Lessons from the Guardian’s Crowdsourcing Experiment
Back in July, I noted on this blog how the Guardian newspaper was using crowdsourcing to analyze the mountain of documents that had been released in relation to the UK House of Commons MPs expense scandal. Since the documents were generally image scans of expense claim forms, with handwritten data and receipts, machine interpretation was impossible. If needles were going to be found in this haystack, someone would have to look at each page. Rather than have Guardian employees do this, this crowdsourcing experiment asked Guardian readers to do this scanning. Now that the exercise has run for a while, it’s good to check back in on how it’s work and what lessons there are for future similar exercises.
(Whether this experiment is the unqualified success some observers make it out to be is an open question. It seems to me that the process has stalled half-way through and has not really resulted in not much more than them having to publish an apology for having published an erroneous observation from the crowd? I’ll return to the question of the results of the exercise; for now, here’s the link to the output data and my quick analysis of the user data.)
Neiman Labs recently wrote about four crowdsourcing lessons learned from the experiment. In conversation with the developer, Simon Willison, here are the four big lessons from the experiment:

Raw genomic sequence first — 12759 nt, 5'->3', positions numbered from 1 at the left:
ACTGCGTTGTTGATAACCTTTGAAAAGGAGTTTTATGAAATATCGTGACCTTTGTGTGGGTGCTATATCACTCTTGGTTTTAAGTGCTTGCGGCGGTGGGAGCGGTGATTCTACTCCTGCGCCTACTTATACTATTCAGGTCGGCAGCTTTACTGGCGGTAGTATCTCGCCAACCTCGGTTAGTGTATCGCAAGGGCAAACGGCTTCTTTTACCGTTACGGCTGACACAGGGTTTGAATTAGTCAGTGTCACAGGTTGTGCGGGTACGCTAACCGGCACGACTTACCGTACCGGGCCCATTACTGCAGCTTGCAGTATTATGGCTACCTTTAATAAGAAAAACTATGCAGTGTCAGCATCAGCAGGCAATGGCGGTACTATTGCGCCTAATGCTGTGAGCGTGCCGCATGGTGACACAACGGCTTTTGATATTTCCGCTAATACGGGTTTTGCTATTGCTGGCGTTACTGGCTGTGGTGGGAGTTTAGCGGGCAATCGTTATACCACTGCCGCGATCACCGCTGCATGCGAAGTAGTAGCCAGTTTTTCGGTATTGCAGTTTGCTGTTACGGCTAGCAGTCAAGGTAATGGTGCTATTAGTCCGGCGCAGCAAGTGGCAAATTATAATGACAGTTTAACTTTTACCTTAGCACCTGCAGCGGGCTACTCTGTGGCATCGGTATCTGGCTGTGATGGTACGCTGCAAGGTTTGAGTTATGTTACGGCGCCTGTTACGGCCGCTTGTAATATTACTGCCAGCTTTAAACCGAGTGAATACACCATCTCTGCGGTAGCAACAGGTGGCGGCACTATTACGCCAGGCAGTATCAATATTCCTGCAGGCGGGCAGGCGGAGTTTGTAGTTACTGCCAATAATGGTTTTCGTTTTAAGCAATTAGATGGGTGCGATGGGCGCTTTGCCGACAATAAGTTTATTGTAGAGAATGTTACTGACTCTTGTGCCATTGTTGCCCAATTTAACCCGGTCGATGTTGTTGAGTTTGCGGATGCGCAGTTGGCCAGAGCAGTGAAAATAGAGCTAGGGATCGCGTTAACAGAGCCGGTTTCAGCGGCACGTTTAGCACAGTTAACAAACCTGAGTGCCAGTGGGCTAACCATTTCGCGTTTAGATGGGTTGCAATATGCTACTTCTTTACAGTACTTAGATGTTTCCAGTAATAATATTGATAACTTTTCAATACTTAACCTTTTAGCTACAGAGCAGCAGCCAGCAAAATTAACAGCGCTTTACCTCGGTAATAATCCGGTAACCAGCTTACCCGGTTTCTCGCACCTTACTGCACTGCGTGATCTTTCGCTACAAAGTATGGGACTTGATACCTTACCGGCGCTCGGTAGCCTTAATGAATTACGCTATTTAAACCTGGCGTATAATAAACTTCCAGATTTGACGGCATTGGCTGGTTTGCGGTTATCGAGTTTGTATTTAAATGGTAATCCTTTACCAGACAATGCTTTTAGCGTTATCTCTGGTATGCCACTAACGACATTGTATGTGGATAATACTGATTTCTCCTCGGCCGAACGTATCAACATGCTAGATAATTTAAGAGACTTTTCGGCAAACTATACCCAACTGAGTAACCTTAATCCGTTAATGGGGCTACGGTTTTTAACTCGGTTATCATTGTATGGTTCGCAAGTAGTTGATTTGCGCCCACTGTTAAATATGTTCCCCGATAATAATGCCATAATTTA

- Your workers are unpaid, so make it fun. The labor would come from Guardian readers, so the developers made it simple, and made it feel like a game. The four-panel interface — “interesting,” “not interesting,” “interesting but known,” and “investigate this!” made categorization easy. Adding mugshots of each MP to their pages in the database helped – making it personal for the contributors. Also, posting lists of the top-performing volunteers (see quick analysis of the user data – note the long tails) recognized high-producing contributors and introduced some competition between them.
- Public attention is fickle, so launch immediately. Also – public attention is fickle; don’t expect to ride a wave for too long (n.b.: the exercise has bogged down in recent months)
- Speed is mandatory, so use a framework. The project was built on Django, one of the frameworks were investigating for the Digital Fishers project.
- Participation will come in one big burst, so have servers ready. The project rented EC2 server space, the Amazon contract-hosting service.
Here’s Simon Willison, the project lead, talking at a News Innovation Unconference about how he and the rest of the team got the crowdsourcing off the ground in a week. Posted by Julie Starr on October 27, 2009